In a time when Seth MacFarlane’s shows are getting a tad repetitive, South Park is starting to run out of steam and The Simpsons is still inexplicably on the air, you’d be forgiven for thinking there a few places left where to get your fix of animated comedy. But then again, not many have been lucky enough to catch Archer, FX’s brilliant sitcom that has been flying so low under the radar since it first broadcast in 2009, to finally view it feels like joining a secret cult – and a bloody hilarious one, for that matter.
Sterling Archer – does for espionage what Enron did for the stock exchange.
The series focuses on the exploits of ISIS secret agent Sterling Archer (codename: “Duchess”), a suave yet ridiculously self-absorbed moron with an ego the size of the Communist Bloc. In between botched missions and sexually harassing a plethora of female co-workers, Archer deals on a daily basis with the quandaries of his overbearing and manipulative mother Malory Archer… who also happens to be his boss.
As far as premises go, Archer isn’t the most original of concepts – the comedic spin on espionage has been done to death, from Get Smart to Austin Powers – and admittedly it does take a while in the first season to fully embrace the characters and the show’s distinctive brand of comedy. But with the groundwork established and the cast properly settled in, there is much to love and appreciate in season 2.
For starters the smooth animation is simply beautiful to look at, which might not sound like the most important quality for a comedy series, but it does help establish a distinctive visual style. In fact, watching an episode of Archer often feels like seeing a Roy Lichtenstein painting come to life, a comparison made all the more pertinent by the show’s anachronistic time setting. This is a world where the Soviet Union is still standing, yet 16-bit minicomputers inexplicably coexist with GPS systems and slick mobile phones. Meanwhile, Archer’s flannel suits and side parted hairstyle lend him an uncanny resemblance to a certain ad-man from another critically acclaimed show set in the 60s.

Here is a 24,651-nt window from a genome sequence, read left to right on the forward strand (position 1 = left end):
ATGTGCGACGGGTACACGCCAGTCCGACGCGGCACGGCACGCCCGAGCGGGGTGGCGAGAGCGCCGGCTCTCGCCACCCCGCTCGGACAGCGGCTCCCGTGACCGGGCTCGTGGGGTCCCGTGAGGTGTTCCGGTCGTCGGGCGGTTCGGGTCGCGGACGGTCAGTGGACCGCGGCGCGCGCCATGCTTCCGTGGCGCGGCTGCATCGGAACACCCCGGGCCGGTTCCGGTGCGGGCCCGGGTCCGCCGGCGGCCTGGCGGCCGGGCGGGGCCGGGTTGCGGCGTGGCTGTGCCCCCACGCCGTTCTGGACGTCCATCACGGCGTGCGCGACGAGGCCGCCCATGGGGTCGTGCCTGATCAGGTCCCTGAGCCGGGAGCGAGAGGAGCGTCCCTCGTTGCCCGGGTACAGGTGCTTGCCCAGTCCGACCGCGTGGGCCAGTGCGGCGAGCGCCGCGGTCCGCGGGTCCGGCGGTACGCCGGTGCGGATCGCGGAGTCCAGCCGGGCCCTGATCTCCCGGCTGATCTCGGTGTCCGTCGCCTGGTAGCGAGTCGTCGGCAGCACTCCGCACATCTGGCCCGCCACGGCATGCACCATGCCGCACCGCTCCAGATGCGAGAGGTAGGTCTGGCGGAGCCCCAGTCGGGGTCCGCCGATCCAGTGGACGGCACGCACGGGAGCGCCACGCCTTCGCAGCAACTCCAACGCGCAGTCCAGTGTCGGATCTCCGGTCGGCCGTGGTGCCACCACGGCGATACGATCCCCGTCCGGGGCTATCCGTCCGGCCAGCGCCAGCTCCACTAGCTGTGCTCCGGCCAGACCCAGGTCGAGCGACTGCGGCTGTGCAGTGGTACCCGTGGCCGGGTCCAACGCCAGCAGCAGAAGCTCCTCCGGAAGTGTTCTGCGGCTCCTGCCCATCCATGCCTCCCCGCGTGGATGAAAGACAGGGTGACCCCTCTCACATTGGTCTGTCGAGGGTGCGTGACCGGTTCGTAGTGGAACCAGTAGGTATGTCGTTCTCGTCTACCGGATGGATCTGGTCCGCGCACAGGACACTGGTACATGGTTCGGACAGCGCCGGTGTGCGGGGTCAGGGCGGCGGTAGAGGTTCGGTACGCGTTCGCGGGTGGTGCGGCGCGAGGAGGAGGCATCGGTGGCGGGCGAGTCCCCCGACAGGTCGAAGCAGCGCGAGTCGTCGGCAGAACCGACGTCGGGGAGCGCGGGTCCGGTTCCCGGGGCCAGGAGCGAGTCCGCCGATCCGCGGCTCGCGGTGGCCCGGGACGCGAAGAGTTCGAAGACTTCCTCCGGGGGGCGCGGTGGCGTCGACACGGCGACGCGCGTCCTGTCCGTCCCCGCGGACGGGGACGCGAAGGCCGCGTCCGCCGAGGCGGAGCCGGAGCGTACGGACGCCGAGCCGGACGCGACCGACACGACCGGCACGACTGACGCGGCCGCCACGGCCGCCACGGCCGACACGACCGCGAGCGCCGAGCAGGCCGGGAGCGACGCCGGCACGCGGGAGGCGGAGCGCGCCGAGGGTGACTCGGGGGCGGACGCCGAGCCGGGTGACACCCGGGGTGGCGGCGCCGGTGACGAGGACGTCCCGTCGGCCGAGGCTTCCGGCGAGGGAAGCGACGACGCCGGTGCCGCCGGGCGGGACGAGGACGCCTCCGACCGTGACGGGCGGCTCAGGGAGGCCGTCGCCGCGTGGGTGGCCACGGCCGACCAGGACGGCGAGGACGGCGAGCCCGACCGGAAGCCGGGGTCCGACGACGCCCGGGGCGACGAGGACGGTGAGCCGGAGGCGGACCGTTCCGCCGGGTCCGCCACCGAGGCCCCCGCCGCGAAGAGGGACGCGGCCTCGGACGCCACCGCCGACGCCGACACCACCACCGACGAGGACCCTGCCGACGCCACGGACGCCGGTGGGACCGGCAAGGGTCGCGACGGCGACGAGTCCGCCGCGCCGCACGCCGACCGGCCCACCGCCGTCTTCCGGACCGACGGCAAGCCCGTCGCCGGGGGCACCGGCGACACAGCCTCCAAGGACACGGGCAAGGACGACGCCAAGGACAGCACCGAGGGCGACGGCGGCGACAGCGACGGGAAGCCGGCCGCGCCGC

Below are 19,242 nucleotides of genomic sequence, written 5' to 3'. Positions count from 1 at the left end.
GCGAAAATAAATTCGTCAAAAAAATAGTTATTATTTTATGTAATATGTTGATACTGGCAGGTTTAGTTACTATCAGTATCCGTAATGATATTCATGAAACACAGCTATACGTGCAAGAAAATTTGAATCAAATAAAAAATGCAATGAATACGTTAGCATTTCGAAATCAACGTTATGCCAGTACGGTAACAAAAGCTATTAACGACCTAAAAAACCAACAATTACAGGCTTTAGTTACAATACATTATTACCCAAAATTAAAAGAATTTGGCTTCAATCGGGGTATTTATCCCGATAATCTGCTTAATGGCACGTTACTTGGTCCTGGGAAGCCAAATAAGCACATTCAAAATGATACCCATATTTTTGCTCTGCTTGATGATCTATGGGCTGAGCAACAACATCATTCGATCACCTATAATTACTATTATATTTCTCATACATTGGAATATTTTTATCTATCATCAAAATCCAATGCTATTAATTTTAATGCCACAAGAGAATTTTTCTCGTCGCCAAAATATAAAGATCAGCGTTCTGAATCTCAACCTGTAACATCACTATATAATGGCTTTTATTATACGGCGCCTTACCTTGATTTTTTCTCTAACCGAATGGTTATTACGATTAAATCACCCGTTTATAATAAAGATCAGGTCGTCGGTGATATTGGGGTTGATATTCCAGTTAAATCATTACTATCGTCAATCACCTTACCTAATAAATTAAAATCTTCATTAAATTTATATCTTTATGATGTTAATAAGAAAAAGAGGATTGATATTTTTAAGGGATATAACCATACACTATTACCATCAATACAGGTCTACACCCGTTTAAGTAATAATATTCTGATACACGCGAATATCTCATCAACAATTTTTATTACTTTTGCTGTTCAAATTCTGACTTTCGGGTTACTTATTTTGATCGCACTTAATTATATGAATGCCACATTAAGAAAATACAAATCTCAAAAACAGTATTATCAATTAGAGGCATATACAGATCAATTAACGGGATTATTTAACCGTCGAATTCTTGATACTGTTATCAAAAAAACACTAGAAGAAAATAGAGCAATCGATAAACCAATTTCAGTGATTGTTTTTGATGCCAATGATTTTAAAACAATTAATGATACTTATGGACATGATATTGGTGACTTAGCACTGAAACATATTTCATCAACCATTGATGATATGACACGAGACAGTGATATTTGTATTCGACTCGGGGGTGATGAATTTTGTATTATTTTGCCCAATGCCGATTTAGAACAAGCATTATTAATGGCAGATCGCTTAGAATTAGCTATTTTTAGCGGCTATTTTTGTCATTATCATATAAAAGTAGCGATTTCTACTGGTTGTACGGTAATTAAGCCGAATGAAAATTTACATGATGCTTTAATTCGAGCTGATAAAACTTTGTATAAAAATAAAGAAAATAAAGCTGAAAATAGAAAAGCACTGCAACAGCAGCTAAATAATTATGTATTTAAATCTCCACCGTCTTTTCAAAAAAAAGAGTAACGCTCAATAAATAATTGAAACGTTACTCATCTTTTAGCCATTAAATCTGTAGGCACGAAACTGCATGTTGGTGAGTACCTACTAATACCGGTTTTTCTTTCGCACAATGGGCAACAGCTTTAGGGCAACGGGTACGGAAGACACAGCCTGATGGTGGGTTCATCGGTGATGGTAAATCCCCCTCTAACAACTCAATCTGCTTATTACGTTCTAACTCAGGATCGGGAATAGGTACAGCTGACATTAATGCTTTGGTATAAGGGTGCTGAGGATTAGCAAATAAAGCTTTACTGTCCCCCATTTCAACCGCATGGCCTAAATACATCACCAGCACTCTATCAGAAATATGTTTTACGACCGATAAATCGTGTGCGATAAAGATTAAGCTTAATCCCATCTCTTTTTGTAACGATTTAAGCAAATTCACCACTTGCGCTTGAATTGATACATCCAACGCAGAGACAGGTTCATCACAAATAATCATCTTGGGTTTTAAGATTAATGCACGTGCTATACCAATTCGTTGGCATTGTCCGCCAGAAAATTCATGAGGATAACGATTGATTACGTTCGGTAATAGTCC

What also works in Archer’s favour is that, despite the frequent incendiary humour also found in other animated TV shows, at its heart it’s really a show about the family feuds and dysfunctional mother/son relationships we were more accustomed to in Arrested Development. Sure, there is a subtle, twisted oedipal complex going on between Sterling and Malory, but it’s never dwelled upon and is instead played out to great comedic effect throughout the series. “The thought of me dead gives you an erection?!” cries Malory in one episode. Cue ill-timed reply: “No! Just half of one! The other half would have really missed you…”
The final of Archer’s key strengths is that it’s clearly a show in love with colourful dialogue. For a series where the comedy derives less from the set-up and more from the interaction between its core characters, the gags and lines come fast and furious like a barrage of bullets. The high rate of quality one-liners makes it nigh impossible to pick out the best ones, but among them we find Archer branding Germany “the Alabama of Europe” (when it comes to age of consent) and, in another bizarre incident where he attempts to evade captivity, inviting his kidnappers to “share the milk of human kindness”. Take a moment to think that one over, if you need to.
But perhaps what really makes Archer one of the best comedies currently on the tube is that it celebrates that timeless notion of the super spy as the ultimate embodiment of flawless masculinity, before mercilessly dissecting it for our entertainment. So the next time you’re thinking about catching the latest episode of South Park or Family Guy, give this a try instead. You won’t regret it.